Dave Cole

David Winton Bell Gallery • Providence, RI • brown.edu • May 9–July 5, 2015

By: Alexander Castro

DaveCole

Dave Cole, Fiberglass Teddy Bear, 2003, fiberglass insulation,
14 x 14 x 14′. Image courtesy of the artist.

A fusion of industry and play powers Dave Cole in this mid-career survey of the Providence artist’s work. It opens with a reception and conversation with Cole and curator Alexis Lowry Murray on May 8.

Dave Cole “looks at the relationship between the military-industrial complex, capitalism and childhood,” Murray says. Two major works form the nucleus of this exhibition: Music Box, a modified steamroller spitting out the first stanza of The Star-Spangled Banner, and Fiberglass Teddy Bear, a knit monster that subverts the cute commodity into something sinister.

Having a construction vehicle situated in the gallery may cramp the overall space, yet a handful of Cole’s smaller (and acerbic) works will be on view. These include baby clothing made from Kevlar, hand-carved wooden grenades juxtaposed with baseballs and “three generations of hand grenades turned into baby rattles,” says Murray. “[The work will] be shown in a new light that will be exciting for people who think they’re familiar with Dave’s practice.”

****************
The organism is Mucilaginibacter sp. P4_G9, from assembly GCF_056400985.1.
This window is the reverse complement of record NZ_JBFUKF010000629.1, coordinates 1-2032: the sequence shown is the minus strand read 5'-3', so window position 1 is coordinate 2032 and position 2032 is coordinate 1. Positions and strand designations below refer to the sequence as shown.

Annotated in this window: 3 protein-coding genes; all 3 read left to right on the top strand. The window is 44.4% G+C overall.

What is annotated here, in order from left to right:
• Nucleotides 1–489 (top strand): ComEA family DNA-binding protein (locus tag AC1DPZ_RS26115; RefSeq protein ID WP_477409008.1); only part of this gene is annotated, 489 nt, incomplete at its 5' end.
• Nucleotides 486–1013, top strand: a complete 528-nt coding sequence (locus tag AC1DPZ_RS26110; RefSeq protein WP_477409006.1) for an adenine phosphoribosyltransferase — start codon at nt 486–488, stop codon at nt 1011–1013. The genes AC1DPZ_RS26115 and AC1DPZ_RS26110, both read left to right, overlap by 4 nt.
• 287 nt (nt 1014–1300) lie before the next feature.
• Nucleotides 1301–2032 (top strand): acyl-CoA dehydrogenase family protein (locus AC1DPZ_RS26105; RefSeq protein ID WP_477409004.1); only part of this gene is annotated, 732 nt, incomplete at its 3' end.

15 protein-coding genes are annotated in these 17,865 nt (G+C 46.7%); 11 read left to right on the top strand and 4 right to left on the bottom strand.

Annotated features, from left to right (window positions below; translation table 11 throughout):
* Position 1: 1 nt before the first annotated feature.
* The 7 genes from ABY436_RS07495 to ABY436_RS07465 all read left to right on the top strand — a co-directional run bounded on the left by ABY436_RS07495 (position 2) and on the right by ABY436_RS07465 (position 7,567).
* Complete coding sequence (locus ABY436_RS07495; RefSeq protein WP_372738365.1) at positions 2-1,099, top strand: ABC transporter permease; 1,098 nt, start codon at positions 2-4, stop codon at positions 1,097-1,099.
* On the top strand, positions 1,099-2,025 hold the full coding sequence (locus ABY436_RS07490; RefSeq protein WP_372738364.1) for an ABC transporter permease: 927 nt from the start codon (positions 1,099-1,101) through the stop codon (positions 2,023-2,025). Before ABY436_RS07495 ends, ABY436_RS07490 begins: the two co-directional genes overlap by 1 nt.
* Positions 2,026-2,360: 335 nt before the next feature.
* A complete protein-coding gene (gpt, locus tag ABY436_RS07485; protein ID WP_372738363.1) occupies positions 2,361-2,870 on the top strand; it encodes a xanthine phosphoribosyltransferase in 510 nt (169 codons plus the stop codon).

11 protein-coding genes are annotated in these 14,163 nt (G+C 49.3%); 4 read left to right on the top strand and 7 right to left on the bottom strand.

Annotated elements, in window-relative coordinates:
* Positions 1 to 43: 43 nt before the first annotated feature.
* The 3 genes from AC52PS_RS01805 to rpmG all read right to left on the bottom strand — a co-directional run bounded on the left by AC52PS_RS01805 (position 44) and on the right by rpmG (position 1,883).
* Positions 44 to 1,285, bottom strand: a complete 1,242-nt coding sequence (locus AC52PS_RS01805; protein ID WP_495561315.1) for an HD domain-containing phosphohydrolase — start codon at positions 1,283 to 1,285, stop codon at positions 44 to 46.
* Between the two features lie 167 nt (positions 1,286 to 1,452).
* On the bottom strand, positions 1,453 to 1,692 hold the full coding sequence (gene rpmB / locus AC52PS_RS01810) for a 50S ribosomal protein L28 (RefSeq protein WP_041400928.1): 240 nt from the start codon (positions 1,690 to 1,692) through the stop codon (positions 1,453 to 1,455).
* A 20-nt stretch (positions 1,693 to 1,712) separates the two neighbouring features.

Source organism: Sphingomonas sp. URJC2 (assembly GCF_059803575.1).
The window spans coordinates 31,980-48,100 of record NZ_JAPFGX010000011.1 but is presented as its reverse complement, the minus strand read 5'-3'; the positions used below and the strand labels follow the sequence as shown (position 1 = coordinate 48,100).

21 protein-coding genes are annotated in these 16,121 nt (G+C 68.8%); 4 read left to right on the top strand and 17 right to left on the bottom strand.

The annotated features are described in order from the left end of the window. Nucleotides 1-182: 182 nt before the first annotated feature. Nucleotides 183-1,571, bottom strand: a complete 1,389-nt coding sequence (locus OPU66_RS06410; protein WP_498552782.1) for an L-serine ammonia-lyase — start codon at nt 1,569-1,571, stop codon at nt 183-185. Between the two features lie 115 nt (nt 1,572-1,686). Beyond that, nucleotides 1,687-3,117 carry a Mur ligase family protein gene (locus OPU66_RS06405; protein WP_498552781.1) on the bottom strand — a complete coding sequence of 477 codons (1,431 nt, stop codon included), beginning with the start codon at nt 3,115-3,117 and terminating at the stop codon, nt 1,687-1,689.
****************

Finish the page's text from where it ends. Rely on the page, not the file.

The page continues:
The show’s tension is a tug-of-war between nostalgia and violence. Does Cole repurpose the aesthetics of destruction and cleanse it through the materials of youth? Or does he invert supposedly pure forms to expose their diseased underbellies?

Cole’s work is especially poignant in a time of reckless consumerism, where shopping is one of the few acceptable forms of play. Cole, meanwhile, is “full of an appreciation for manual labor,” says Murray. He harnesses this force in his monumental knits and reused weapons, asking us to consider the consequences of unchecked growth.

A troubling reflection on childhood rises from Cole’s work. Can innocence exist in a world offering bottomless greed, corruption and warfare? Cole chronicles contemporary growing pains in excruciating detail. The juvenile and the sentimental are enlisted in an exposé of horrid truths. The spectacles Cole creates are more than astonished visions: They are uncomfortable questions with uncomfortable answers. Cole appropriates children’s playthings to explore the sins of the fathers, recalling the words of Norman O. Brown: “Infantilism, however glorified, is no solution.”



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